Stanzas are referred to as a group of lines within a poem, and the gaps that exist between one stanza and another is regarded as stanza breaks. Stanzas that contains two lines are known as couplets, three-line stanzas are tercets, and four-line stanzas are known as quatrains.
While all your sentences could be potentially fitted neatly into each stanza, you could also allow some of those sentences to flow across each stanza breaks. With this, you’ll be creating tensions and movements with your writing. This technique is usually referred to as enjambment. Such technique was utilized in one of the poems written by Ted Hughes titled “The Thought Fox”:
“Sets neat prints into the snow
Between trees, and warily a lame
Shadow lags by stump and in hollow
Of a body that is bold to come”
“Across clearings, an eye,
A widening deepening greenness,
Coming about its own business.”
With the use of enjambment, Ted Hughes was able to leave the words “bold to come” in the form of a suspension, and this translates to the fact that “the fox paused at the outer edges of some trees.” Thus, this stanza breaks becomes glaring itself that “which the fox, after hesitating warily, suddenly shoots across.”
Deciding the possible number of stanzas and lines, you will use when writing your poetry is a highly essential step to take in your planning process. Ultimately, this will help you have a headway on the length of your poem. With this, you’ll have an idea of whether you’ll be able to capture both the concepts and themes in short stanzas, or you’ll need to stretch out your poem to make it comparatively longer.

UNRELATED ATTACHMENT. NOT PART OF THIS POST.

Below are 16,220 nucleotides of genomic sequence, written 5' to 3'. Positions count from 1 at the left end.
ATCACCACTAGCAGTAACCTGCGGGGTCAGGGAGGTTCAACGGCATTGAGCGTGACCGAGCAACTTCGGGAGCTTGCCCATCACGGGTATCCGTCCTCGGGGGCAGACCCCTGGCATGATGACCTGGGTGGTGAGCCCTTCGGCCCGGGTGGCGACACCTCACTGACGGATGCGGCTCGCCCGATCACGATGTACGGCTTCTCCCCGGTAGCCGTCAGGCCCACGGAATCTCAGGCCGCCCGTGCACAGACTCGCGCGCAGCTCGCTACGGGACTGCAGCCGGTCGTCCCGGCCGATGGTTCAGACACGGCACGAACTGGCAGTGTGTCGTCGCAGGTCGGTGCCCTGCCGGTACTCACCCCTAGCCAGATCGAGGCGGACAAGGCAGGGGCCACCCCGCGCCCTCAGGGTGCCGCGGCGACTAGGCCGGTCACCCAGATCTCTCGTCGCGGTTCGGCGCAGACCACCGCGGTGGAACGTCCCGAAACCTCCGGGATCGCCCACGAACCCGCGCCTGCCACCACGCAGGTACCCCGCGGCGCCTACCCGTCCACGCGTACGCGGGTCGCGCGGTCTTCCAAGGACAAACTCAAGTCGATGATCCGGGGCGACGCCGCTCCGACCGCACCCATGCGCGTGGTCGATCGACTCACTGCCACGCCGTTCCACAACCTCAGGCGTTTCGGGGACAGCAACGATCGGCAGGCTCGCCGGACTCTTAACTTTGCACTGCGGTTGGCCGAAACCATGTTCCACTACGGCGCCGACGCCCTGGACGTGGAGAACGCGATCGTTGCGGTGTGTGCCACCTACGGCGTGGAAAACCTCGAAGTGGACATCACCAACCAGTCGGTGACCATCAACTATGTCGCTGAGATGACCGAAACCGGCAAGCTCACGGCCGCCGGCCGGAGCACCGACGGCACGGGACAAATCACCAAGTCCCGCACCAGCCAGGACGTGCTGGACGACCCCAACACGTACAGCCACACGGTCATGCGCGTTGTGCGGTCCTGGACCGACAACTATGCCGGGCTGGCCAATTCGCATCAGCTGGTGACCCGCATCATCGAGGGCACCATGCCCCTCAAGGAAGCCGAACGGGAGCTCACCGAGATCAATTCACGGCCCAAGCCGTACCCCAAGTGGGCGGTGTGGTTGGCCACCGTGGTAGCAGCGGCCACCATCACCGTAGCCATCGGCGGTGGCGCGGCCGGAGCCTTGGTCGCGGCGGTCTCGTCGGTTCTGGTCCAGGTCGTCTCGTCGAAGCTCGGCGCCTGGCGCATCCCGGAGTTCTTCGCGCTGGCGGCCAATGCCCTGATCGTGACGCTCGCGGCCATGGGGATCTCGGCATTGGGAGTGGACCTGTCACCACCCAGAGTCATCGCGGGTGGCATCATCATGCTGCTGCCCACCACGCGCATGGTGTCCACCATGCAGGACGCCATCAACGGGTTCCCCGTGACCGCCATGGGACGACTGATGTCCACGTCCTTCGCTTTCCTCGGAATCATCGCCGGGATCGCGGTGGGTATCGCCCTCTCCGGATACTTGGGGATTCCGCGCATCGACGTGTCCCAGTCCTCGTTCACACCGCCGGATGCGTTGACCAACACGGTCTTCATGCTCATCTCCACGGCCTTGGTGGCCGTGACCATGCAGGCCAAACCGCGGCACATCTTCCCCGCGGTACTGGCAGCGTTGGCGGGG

Rhyme With Extreme Caution
Rhyme and meter could be dangerous if misused. Do you remember the nursery rhymes sing-song? If you have selected a rhyme scheme that makes your poem sound like the nursery rhyme sing-song, there is no doubt that readers will be detracted from the quality of your poem. Therefore, it is recommended that you stick to the free-verse type of poetry because of the challenges associated with dealing with the intricacies of rhyme and meter.
Revise, Revise And Revise Your Poem
The first draft of your poem that seems completed is the beginning alone. Usually, poets go as long as several drafts before finally considering the work done. In order to revise your poem, you should re-read and re-read and re-read to discover if there is anything that seems confusing.
Did you observe any word that seems hard to follow? Did you find any sentence that needs improvements? While writing a poem, you may leave out crucial details because you are familiar with the subject matter. This is why you need to re-read your poem at several intervals in order to see it from the perspective of outsiders.
Apart from that, you can also show others your poem and seek for their criticism. Of course, you would receive comments like “That’s a nice poem,” but you shouldn’t be contented yet. There isn’t anything to learn from that kind of response. Instead, look for people that are intelligent enough to tell you specific areas that need improvement in your poems.
There you have it – pointers on how to write a poem. However, there are quite a number of things you need to consider and brainstorm before you begin the actual process of writing poetry. So, once you successfully cover those things, you’ll move the next step, which is the elements to consider when you start composing your poems. If you need advice on other types of writing, just look around here!